MRI Logging Takes the Next Step

Data Comes in Real Time

Nuclear magnetic resonance (NMR) imaging technology for well logging rather quickly morphed from a kind of esoteric novelty to a mainstream oil patch application. Indeed, since its debut in the early 1990s, this innovative approach to logging and reservoir evaluation has come to be de rigueur for operators both large and small.

"The cost is about proportional to what a triple combo would be, so this is not just for the major operating companies," said Ron Cherry, product manager NMR services at Halliburton Energy Services.

"We do a lot of jobs for the smaller companies, and East Texas is a particularly busy area right now," he noted, "and the technology is used a lot offshore where the cost relationship to the triple combo measurment suite is the same."

Although not the lone wolf in the NMR logging applications arena — industry veteran Schlumberger also has a dedicated focus on the technology (see related story, page 18) — Halliburton has a lengthy track record of tool development and application of the technology. This comes via its ownership of NUMAR, which pioneered the use of NMR in the oil patch with its Magnetic Resonance Imaging Logging (MRIL®) tool.

For those operators unfamiliar with what NMR technology brings to the table, it's designed to provide some vital information:

  • Identify bound vs. moveable fluid.
  • Obtain effective porosity.
  • Determine permeability.
  • Obtain accurate measurement and quantification of reservoir fluids — oil, gas, and water — via Direct Hydrocarbon Typing (DHT®).

Perhaps the best approach for an operator debating the pros and cons of a magnetic resonance imaging (MRI) application would be to review a check-list of questions that the technology can help answer:

  • Is the rock porous and, if so, how porous?
  • Does it contain moveable/producible fluids?
  • In what fractions will the gas, oil and water produce?
  • How are the fluid columns separated, what is the height of each column, and where are the transition zones?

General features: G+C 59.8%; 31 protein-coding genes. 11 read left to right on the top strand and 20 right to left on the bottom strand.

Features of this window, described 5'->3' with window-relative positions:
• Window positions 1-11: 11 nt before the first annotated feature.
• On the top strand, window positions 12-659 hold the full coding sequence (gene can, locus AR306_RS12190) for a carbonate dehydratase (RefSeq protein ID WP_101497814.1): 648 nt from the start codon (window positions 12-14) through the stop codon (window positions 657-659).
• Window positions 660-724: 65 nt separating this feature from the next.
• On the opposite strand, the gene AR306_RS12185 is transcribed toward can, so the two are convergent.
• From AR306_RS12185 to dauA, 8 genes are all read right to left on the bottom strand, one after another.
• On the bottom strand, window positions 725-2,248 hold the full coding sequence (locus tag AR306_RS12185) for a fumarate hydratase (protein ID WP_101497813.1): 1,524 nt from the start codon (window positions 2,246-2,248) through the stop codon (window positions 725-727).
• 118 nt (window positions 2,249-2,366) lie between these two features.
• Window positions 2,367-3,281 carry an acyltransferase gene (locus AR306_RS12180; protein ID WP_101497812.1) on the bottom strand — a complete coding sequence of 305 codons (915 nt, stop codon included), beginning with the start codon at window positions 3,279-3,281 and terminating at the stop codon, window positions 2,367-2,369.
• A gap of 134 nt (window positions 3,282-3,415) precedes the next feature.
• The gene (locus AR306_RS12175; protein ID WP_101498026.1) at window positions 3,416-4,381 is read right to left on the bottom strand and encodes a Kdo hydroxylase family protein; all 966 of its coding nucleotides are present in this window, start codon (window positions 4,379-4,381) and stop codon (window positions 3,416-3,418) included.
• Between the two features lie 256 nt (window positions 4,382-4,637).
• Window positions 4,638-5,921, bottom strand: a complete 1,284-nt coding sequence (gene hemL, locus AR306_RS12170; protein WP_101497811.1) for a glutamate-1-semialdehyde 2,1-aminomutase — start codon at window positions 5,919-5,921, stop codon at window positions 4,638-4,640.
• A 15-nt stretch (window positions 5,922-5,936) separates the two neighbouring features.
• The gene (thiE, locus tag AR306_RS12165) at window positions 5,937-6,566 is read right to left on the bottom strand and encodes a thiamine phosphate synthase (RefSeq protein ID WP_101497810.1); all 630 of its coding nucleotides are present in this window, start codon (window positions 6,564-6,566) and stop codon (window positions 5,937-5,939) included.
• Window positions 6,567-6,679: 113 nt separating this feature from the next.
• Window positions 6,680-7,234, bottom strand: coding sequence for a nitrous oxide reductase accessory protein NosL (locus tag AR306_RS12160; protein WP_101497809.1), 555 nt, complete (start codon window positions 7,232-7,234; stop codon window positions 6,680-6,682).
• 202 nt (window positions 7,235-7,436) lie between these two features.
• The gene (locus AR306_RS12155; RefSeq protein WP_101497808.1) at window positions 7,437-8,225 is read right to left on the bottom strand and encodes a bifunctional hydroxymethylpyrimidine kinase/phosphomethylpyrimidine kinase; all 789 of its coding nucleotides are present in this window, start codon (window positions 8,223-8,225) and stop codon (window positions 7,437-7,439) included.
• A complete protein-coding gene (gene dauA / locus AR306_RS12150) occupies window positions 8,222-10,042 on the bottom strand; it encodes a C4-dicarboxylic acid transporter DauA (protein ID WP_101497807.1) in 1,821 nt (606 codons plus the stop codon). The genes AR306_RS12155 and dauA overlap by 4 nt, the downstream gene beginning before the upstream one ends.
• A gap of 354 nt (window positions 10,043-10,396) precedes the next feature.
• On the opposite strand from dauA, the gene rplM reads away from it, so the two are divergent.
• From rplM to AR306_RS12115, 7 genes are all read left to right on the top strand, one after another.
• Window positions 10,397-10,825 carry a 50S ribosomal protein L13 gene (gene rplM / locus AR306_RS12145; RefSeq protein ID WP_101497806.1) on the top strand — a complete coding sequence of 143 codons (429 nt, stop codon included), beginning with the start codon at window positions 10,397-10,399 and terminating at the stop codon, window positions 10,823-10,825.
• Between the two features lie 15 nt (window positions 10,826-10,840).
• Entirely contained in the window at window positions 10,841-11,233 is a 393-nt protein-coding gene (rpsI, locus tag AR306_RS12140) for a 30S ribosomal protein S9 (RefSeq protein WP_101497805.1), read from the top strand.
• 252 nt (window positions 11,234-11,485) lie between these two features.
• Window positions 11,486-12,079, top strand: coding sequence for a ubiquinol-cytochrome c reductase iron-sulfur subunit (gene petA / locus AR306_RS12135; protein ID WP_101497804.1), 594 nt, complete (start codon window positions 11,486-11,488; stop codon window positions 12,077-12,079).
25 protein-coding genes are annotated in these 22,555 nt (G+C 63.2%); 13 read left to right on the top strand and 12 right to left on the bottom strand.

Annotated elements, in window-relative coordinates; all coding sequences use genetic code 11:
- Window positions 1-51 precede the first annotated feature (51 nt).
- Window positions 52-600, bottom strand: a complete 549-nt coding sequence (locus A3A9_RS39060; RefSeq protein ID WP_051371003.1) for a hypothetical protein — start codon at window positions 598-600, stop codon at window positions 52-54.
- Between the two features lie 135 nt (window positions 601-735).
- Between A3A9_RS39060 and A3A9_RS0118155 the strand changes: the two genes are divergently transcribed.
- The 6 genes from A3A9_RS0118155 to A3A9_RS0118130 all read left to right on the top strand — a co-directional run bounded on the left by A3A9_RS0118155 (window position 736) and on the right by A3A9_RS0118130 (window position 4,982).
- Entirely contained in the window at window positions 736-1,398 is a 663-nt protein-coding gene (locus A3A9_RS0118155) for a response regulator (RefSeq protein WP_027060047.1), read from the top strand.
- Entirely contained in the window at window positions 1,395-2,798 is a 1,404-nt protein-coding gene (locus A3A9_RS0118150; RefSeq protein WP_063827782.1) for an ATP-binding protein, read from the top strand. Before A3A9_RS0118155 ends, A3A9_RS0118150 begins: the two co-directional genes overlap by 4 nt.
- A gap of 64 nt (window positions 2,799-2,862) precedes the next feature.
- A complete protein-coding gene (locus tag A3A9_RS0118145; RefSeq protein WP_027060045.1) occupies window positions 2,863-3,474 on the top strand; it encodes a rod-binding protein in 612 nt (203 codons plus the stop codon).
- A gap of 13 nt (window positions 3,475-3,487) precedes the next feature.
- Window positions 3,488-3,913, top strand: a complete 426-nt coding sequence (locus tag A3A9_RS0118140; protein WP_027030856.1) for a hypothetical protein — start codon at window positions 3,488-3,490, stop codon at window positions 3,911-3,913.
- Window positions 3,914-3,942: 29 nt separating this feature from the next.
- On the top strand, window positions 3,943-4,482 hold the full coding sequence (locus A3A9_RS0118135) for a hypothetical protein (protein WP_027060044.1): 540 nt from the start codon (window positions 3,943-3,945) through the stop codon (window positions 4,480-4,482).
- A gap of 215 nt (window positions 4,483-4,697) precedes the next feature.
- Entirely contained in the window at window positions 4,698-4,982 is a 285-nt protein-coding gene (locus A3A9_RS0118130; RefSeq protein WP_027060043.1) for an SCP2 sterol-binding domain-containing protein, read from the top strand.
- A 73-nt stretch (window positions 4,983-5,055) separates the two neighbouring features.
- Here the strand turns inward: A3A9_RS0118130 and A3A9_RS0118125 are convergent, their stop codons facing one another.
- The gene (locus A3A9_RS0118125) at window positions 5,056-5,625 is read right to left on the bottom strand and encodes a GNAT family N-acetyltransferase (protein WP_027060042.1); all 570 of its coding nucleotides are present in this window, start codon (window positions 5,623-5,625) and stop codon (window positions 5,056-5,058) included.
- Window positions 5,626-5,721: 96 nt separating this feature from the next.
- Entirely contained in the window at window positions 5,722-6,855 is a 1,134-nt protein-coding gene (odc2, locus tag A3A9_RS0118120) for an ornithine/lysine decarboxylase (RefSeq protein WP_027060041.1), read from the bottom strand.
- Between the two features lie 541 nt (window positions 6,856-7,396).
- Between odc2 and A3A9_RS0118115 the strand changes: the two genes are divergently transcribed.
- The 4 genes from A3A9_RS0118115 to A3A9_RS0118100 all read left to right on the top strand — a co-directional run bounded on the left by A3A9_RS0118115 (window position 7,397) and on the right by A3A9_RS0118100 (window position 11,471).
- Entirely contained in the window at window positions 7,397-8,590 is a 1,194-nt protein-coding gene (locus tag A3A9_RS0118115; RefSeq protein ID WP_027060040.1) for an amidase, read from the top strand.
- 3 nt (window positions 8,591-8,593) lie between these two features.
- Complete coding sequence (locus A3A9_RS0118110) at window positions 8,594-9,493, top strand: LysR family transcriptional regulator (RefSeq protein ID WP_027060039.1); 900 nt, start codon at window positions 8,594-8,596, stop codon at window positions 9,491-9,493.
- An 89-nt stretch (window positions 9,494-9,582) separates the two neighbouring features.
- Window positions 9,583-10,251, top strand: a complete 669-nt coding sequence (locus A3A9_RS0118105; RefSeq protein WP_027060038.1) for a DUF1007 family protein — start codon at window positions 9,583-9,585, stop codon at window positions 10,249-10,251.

• Are there any specific obstacles to production, such as pore-clogging clays, tar layers and such?
  • What are the properties of each producible fluid, and what is the gas/oil ratio in the hydrocarbon phase? How viscous is the oil?

Solving the Mystery

A quick look at the basics — a kind of NMR 101 — might help to remove some of the mystique surrounding the technology, making it appear less daunting to someone contemplating its usage.

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Nuclear magnetic resonance (NMR) imaging technology for well logging rather quickly morphed from a kind of esoteric novelty to a mainstream oil patch application. Indeed, since its debut in the early 1990s, this innovative approach to logging and reservoir evaluation has come to be de rigueur for operators both large and small.

"The cost is about proportional to what a triple combo would be, so this is not just for the major operating companies," said Ron Cherry, product manager NMR services at Halliburton Energy Services.

"We do a lot of jobs for the smaller companies, and East Texas is a particularly busy area right now," he noted, "and the technology is used a lot offshore where the cost relationship to the triple combo measurment suite is the same."

Although not the lone wolf in the NMR logging applications arena — industry veteran Schlumberger also has a dedicated focus on the technology (see related story, page 18) — Halliburton has a lengthy track record of tool development and application of the technology. This comes via its ownership of NUMAR, which pioneered the use of NMR in the oil patch with its Magnetic Resonance Imaging Logging (MRIL®) tool.

For those operators unfamiliar with what NMR technology brings to the table, it's designed to provide some vital information:

  • Identify bound vs. moveable fluid.
  • Obtain effective porosity.
  • Determine permeability.
  • Obtain accurate measurement and quantification of reservoir fluids — oil, gas, and water — via Direct Hydrocarbon Typing (DHT®).

Perhaps the best approach for an operator debating the pros and cons of a magnetic resonance imaging (MRI) application would be to review a check-list of questions that the technology can help answer:

  • Is the rock porous and, if so, how porous?
  • Does it contain moveable/producible fluids?
  • In what fractions will the gas, oil and water produce?
  • How are the fluid columns separated, what is the height of each column, and where are the transition zones?
  • Are there any specific obstacles to production, such as pore-clogging clays, tar layers and such?
  • What are the properties of each producible fluid, and what is the gas/oil ratio in the hydrocarbon phase? How viscous is the oil?

Solving the Mystery